Aaron Seifert: (11:07)

That is the right thing. I think that's a big part of why a lot of growers like you talked about earlier were collecting data but were not using it. Because people have tried it and maybe haven't closed the loop on if what I was doing was actually the right thing. So we make sure that that's at the forefront for us is being able to prove to a grower that what we're doing is the right thing to do. And we do that in different ways. We do learning blocks, which are just basically check blocks in your variable rates script that you do nothing different as a grower and just farm, but then at the end of the day we can evaluate whether that was the right rate. We'll check that rate low or high or both and say, "Okay, maybe I need to tweak my rates a little bit population or fertility."

Aaron Seifert: (11:52)

And then now I think what's exciting is just trying to help growers learn faster. So instead of just doing a one rate check, we can do three rates or four rates and we'll randomize and we'll replicate it so it's almost like a research plot in your own field where you just get to farm it and get research quality data back on. So if I'm at 30,000, maybe I'm going to try 28, 30, 32 and 34,000 seeds in this particular area, our system randomizes those different areas, takes up four or five acres of the field and then you just combine it, we evaluate the results and come back with a response curve. So it's just helping growers learn faster, because a lot of times today, we don't get a decade to learn about a variety or a hybrid. We get a few years. So it's kind of exciting just to be able to apply some of that to the data that you're doing out there as a grower just as you normally farm.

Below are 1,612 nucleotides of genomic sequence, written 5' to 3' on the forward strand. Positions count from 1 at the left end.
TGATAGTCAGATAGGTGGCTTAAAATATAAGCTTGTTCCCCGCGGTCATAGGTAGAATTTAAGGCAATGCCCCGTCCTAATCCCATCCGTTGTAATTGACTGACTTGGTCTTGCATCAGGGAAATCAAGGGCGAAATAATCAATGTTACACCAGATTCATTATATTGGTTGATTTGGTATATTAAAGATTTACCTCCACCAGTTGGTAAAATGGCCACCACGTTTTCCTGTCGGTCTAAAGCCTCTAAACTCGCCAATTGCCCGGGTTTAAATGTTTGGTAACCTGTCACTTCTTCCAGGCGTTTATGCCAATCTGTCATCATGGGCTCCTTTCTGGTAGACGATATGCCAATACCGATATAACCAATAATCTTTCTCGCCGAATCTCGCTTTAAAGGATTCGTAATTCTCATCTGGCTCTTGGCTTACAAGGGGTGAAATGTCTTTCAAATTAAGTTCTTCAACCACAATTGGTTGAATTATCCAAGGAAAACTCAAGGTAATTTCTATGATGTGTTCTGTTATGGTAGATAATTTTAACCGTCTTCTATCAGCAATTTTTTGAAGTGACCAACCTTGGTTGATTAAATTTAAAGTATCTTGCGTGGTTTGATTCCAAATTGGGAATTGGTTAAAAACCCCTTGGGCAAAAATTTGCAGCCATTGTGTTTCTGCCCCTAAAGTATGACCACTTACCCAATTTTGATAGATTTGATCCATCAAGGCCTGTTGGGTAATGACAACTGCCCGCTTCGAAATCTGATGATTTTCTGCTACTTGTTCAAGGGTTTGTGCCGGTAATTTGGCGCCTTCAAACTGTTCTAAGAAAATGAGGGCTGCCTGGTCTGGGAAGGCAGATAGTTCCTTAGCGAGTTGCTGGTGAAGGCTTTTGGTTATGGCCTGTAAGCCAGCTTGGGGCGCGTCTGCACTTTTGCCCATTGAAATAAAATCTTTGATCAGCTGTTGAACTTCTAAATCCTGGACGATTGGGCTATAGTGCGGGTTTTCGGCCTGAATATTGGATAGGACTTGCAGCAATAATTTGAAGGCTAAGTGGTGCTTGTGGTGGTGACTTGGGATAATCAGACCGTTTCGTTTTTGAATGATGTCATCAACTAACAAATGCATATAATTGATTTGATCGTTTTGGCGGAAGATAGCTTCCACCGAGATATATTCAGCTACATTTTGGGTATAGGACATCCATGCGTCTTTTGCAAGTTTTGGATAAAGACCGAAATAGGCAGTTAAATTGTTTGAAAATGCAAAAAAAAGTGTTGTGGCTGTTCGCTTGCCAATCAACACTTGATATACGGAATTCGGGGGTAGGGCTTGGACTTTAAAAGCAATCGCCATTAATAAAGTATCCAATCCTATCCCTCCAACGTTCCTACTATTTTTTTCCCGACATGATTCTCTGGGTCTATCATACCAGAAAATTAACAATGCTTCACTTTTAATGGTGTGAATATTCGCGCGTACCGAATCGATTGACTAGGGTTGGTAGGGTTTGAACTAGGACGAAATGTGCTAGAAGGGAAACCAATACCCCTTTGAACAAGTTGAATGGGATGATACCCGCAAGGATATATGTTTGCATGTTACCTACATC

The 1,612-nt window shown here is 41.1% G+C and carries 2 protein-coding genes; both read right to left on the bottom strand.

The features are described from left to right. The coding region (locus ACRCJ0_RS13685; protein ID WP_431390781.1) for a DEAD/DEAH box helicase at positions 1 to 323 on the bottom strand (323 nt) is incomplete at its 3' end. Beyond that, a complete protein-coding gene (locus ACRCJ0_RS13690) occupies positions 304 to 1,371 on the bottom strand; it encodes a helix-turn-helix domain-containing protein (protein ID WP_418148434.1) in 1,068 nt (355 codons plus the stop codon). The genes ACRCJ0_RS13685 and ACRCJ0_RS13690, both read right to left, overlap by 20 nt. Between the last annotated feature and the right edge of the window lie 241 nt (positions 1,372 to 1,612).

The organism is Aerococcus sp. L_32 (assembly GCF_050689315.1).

Morgan Seger: (12:50)

Yeah. And I was just thinking about that, like, man, these hybrids turn so fast. I was at a field day the other day and I was getting heavily influenced to switch our biggest field all to this new number and I'm like, "I don't know if I can do it." So the speed of that data in the analysis is so important.

Aaron Seifert: (13:08)

It is. It absolutely is, and being able to learn quickly and make adjustments. If you get that extra year or two based on the knowledge that you've gained from it, that's a big deal. Understanding where I need to plan it, what the rates are, the fertility that might be required, and again, being able to evaluate that stuff, you're already collecting the data. So let's use it, let's bring it in and see what we can do to help every dollar go a little further.

Morgan Seger: (13:37)

Okay. So I have a couple follow-up questions for you. The first with the learning blocks. Do you guys have a set size that you think you need to fairly represent those checks you're doing?

Aaron Seifert: (13:48)

It's going to depend on your equipment essentially. So if I've got a 60 foot planner and a 12 row corn head, we can do things, basically design it to fit your equipment. So the size of the learning block is a little bit different. Usually it's going to be a few acres, two to five acres kind of a thing. And what we tend to find is most guys are willing to learn more by giving us a couple acres to check rates on. You're not necessarily sacrificing a whole half of a field to try something, you can just use a few acres and get that knowledge.